How quickly would new benefits gained under the law go away?
Exactly how people would be impacted by the law being overturned would vary across the country, experts say. According to Wright, “Insurance plans have adapted to meet certain consumer protection standards under the health reform law, and would have to abide by the contracts they’re in now.” When the time comes for those plans’ annual renewals, however, most insurers would likely revert to their old ways.
States will have some flexibility, too. “If the whole law is overturned it’s up to [insurance] carriers and state regulators to decide what to keep in place and what not,” says Blumberg. Many states have legislation in place to enforce rules of the Affordable Care Act, which could help to maintain some of the benefits already gained, such as stronger insurance appeals processes or the requirement that insurers spend at least 80% of the premiums they collect on medical care.
Although there are limits to what states can do without federal guidance and funding, Wright adds: “I think there might be some states ... that will go forward with some [consumer] protections regardless of what the federal government does.”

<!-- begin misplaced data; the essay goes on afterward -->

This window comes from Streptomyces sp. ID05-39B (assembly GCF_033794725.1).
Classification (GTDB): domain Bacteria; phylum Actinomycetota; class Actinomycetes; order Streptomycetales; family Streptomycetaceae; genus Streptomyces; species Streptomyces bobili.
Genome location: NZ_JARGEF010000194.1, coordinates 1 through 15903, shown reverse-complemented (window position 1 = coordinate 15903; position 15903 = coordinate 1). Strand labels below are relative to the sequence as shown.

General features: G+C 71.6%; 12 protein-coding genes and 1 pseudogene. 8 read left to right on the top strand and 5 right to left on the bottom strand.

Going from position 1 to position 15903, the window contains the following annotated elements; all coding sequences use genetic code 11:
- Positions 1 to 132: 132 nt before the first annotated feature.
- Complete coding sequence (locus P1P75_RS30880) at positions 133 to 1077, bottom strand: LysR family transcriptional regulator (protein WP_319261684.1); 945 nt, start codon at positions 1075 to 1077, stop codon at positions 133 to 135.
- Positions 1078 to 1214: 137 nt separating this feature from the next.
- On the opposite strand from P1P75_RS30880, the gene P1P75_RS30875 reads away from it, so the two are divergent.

What if just the individual mandate is struck down?
If only the mandate is struck down, Americans will no longer be required to buy health insurance, but insurers would still be required to sell a plan to any and all customers, regardless of their health condition.
In this scenario, consumer protections already gained under the law will remain in place. The state-based health insurance exchanges -- online marketplaces where people will be able to shop and compare and buy an insurance plan -- will continue to be developed and will open for business by 2014.
Companies with more than 50 employees will still required to provide workers with insurance or pay a fine. And the federal government will still provide subsidies to help people who qualify pay for a health plan starting in 2014. The Medicaid program will expand to cover more people with low incomes.